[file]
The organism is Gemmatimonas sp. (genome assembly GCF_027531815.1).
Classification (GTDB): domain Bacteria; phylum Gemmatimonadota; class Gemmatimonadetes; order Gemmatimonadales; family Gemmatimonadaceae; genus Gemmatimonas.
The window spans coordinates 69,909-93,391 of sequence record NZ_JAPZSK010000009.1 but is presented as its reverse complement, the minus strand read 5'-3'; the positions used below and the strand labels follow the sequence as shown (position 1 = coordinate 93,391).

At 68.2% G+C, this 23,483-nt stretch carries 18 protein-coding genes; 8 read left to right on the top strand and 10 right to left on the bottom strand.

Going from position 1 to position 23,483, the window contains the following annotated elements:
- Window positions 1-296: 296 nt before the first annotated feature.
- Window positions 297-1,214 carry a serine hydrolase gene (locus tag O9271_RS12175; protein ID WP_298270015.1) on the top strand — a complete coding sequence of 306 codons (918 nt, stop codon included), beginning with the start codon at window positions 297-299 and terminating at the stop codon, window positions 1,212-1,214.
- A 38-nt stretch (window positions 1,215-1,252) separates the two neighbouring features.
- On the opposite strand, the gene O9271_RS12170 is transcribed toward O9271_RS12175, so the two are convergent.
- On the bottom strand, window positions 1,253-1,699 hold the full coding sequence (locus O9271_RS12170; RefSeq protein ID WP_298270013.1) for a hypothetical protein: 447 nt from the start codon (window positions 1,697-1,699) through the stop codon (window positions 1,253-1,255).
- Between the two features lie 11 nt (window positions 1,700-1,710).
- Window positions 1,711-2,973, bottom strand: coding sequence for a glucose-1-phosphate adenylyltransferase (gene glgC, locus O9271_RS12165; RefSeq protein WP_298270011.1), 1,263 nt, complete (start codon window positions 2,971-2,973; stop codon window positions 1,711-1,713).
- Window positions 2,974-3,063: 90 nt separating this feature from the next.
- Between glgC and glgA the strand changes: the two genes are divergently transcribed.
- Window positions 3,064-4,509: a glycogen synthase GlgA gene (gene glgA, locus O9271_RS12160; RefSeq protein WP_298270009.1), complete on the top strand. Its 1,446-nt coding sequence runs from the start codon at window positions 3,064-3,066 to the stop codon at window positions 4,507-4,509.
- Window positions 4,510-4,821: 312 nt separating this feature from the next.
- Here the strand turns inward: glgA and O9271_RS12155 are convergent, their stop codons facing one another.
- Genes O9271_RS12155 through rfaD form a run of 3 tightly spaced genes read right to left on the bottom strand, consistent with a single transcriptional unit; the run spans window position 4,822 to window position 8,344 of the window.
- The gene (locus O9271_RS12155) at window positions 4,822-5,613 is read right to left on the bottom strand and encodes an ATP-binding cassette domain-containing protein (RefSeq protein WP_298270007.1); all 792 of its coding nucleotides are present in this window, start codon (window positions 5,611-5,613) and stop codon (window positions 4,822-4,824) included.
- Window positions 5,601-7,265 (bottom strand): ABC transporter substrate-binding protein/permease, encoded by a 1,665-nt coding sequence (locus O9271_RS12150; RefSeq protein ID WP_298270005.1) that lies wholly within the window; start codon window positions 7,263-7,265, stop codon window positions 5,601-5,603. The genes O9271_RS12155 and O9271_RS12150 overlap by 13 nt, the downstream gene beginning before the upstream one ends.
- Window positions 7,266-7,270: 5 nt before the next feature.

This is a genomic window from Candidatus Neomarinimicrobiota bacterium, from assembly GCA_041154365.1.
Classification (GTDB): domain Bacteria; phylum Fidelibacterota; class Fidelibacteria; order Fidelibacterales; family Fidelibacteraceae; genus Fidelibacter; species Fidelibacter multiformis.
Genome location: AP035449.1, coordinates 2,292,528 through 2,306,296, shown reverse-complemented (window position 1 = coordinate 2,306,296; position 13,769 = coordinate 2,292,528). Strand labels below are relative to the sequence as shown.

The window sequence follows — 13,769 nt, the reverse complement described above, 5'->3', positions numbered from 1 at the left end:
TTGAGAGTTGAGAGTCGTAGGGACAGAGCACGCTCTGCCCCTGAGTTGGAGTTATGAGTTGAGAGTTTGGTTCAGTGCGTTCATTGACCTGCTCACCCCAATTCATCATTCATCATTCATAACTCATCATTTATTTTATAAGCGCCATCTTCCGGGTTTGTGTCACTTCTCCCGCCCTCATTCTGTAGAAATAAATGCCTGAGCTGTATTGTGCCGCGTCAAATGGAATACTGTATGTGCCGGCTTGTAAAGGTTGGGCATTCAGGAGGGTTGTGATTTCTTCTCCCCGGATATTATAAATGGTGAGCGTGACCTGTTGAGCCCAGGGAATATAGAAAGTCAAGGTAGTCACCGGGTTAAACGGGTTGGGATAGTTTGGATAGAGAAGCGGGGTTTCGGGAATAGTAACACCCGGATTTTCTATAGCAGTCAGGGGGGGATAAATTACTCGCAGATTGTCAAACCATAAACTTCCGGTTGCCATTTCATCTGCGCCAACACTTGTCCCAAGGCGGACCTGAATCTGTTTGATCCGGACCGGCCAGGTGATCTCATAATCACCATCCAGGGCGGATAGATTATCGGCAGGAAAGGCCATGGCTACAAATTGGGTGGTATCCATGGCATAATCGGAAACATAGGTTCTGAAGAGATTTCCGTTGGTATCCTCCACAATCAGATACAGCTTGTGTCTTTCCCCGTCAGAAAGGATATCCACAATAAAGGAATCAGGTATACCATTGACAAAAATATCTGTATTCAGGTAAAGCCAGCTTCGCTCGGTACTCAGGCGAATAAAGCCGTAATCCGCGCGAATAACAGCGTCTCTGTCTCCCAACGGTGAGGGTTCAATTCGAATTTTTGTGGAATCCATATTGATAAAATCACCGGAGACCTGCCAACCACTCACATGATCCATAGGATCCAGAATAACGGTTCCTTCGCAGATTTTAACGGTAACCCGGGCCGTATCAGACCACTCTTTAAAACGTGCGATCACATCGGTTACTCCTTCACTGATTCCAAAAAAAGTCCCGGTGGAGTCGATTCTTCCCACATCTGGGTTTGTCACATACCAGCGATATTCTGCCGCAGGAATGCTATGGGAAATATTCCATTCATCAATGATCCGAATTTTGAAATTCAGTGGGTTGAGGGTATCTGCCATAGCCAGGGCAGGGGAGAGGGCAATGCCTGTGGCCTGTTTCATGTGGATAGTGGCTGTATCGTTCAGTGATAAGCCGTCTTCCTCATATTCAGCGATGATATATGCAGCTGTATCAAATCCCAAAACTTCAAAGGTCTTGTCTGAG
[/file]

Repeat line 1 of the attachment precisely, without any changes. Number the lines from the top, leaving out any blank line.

The organism is Gemmatimonas sp. (genome assembly GCF_027531815.1).